Are you worried about the future of our species? Have headlines of climate change, global inequality and political radicalism got you on edge? Well fear not! Renowned economist and all-around optimist Dr. Bart Wilson is here to restore your frayed nerves.
Wilson, a lecturer at Chapman University, California, arrived at Anglo-American University, Prague last month, to give a talk to a room of final year high school children on the state of the human condition. He specialises in, among other subjects, industrial organisation and experimental economics, and is also a member of a team lead by Nobel Laureate, Vernon Smith, establishing a new Economic Science Institute at Chapman University.
He began his lecture with a question:
“What is the state of the human condition?”
- Exponentially worsening
- Exponentially improving
Wilson explained how there is generally a misconception in humanities that the current human condition is worsening. Humanities, Wilson believes, tends to be overly pessimistic. This is not to say it is always wrong, but it often overlooks possible positive solutions. Though the human race is facing major challenges, it is by moving forwards; opening markets and increasing trade that more opportunities will be available to more people.
He articulated his point with a simple graph:
Living standards, explained Wilson, remained largely the same (around $3 a day) for approximately 10,000 years, until the beginning of the Enlightenment and the Industrial Revolution. The successes of the Roman Empire 2000 years before were also added (Incidentally, the Roman Empire spike should be at least two-thirds smaller. My bad.) You may also notice a lack of Chinese, Persian, Arabic or Greek empires, which also greatly contributed to the global condition. But brushing the historical inadequacies aside, Wilson was keen to get to his point: the importance of trade.
Not just any trade, he explained; humans have after all, been trading since the very beginning. It was trade in 19th century London, however, that would have the most profound impact on the quality of life for the human race.
Wilson explained how before the Industrial Revolution, the image of the trader had always been a nefarious one: a dangerous figure whose only priority was profit. But that image started to change in 19th century London as the trader began to be seen as an innovator and entrepreneur; a man whose aim was not to exploit but to explore; in turn broadening the horizons of science and technology.
This change, according to Wilson, signalled a breakaway from aristocratic old money to bourgeois new money, “going from static power to disruptive commerce.… From honour to honesty.” In 19th century London, he said, “it became respectable to do business.” A quote at the time summed up the mood: “An aristocrat would never live where he works!” Indeed. This new businessman was a grafter, and, unlike the aristocrat, was a man that believed in the central tenements of a liberal society: equality, liberty and justice.
“Who was the hero in Jane Austin’s Pride and Prejudice?” Wilson asked. “The businessman.” He answered. I hadn’t read the book since high school, and I couldn’t recall a heroic businessman in it, but it fit well with the Wilson’s narrative. He also claimed that in early Bollywood films, the businessman was always depicted as a sinister character, but in the booming Indian economy of the 21st century, the businessman’s screen appearances have become much more favourable.
In Wilson’s eyes, this fundamental change that took place in England in the 1800s, was the first crack in the foundations of the established order. The order of kings and queens that had ruled for centuries under the unequivocal power of divine right. Businessmen could now make their own money, aside from these stuffy regal and religious institutions, pioneering innovations in technology, expanding national infrastructure and ultimately bettering the quality of life for many. Trade has always been the key, believes Wilson, to improving the global condition.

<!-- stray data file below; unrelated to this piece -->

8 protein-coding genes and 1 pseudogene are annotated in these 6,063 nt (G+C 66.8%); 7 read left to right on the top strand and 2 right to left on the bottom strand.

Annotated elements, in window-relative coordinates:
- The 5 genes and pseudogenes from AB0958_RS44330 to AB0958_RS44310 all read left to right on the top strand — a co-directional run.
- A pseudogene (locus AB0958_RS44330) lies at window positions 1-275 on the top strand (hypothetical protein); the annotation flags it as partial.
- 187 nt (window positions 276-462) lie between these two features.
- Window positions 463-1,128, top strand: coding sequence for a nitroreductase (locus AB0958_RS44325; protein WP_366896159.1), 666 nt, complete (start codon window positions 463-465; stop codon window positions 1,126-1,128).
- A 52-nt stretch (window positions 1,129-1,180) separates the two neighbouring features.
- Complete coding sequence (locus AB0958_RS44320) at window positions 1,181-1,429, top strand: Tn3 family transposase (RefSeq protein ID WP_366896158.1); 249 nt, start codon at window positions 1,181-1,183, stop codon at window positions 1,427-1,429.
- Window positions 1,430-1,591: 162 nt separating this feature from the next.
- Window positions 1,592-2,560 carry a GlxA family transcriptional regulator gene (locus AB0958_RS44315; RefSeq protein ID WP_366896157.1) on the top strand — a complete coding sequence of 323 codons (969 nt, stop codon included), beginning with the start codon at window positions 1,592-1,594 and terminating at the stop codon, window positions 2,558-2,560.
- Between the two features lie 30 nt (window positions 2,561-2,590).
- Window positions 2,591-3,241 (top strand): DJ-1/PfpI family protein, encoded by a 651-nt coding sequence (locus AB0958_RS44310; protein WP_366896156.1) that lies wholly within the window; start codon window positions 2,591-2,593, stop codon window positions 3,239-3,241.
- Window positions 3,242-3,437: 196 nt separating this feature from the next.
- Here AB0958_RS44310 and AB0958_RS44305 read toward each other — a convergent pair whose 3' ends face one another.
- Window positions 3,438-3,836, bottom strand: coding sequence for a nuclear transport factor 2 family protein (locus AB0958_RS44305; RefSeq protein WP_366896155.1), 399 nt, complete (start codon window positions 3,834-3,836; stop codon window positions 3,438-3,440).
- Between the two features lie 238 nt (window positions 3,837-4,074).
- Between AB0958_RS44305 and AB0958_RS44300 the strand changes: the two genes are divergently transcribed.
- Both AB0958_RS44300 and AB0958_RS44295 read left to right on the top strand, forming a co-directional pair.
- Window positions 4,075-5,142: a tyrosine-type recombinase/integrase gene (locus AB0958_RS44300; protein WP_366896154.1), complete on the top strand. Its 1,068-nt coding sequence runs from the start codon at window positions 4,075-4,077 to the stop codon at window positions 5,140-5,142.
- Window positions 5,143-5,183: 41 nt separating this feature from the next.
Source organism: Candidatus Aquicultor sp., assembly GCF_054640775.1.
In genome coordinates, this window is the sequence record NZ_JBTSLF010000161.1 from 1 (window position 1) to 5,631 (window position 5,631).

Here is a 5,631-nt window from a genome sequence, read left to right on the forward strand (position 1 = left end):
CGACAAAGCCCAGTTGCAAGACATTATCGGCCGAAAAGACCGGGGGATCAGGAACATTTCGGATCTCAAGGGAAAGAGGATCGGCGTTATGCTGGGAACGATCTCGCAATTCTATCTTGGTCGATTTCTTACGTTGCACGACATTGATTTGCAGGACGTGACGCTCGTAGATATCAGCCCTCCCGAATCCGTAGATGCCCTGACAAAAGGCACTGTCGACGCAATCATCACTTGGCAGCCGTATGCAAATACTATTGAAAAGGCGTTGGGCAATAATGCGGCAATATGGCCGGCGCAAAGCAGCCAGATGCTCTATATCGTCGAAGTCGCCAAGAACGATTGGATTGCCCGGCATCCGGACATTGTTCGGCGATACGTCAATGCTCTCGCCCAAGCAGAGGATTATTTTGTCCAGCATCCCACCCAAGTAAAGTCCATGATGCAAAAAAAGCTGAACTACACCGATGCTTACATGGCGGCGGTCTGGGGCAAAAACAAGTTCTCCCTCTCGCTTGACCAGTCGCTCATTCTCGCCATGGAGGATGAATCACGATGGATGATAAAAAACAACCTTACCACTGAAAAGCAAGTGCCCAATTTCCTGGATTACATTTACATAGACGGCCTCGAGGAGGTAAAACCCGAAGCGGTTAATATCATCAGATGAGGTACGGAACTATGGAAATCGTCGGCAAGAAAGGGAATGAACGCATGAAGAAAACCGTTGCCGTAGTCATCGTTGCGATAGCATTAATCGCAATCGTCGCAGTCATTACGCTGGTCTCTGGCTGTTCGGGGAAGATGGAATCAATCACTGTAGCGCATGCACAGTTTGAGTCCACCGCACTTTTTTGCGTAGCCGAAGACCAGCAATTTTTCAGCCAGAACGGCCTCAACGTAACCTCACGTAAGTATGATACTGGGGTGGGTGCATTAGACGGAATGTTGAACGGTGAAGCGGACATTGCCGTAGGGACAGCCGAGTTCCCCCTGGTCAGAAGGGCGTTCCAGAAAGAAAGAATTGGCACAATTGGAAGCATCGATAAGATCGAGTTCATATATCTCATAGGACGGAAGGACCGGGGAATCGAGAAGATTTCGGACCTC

Trade has always been the key, believes Wilson, to improving the global condition. “When we have two billion Chinese and Indian people researching the world’s deadliest diseases, we won’t have any diseases!” said the doctor. He was even able to put a positive spin on climate change, claiming that if the polar icecaps melt it will speed up trade by allowing ships to sail over the poles! (Fortunately no polar bears were in attendance.)
After hearing the doctor’s arguments, a student’s hand shot up at the back of the class: “Aren’t you being a little optimistic?” Asked the student. Wilson’s response summed it up: “Business people have to be optimistic in order to be successful.” He said, “…Humans are resilient.” His only slight concern seemed to be that of ethics or rather the lack of them, although the subject wasn’t further discussed.
Wilson’s whole thesis seemed to be that of an intrepid pioneer who doesn’t mind breaking a few eggs in pursuit of his Utopian free-trade omelette. But no matter what damage may be caused by rampant trading (exploitation, corruption, inequality etc.), let us not forget where we came from. We are at a period in human history where there is in fact less disease, less infant mortality, less starvation and less war than ever before, making the global life-expectancy the highest it has ever been.
As Wilson’s lecture came to an end, it was clear the audience had thoroughly enjoyed it. Enthusiasm is contagious and whether you agree or disagree with his prognosis of the human condition, it cannot be denied that international trade is faster and more dense that at any time in history. For those who worry or complain about the world’s state, they must surely see there is little that can be done to reverse the direction of our ever-accelerating globalised world.
Onwards and upwards!
Photo courtesy of Flickr user Taymaz Valley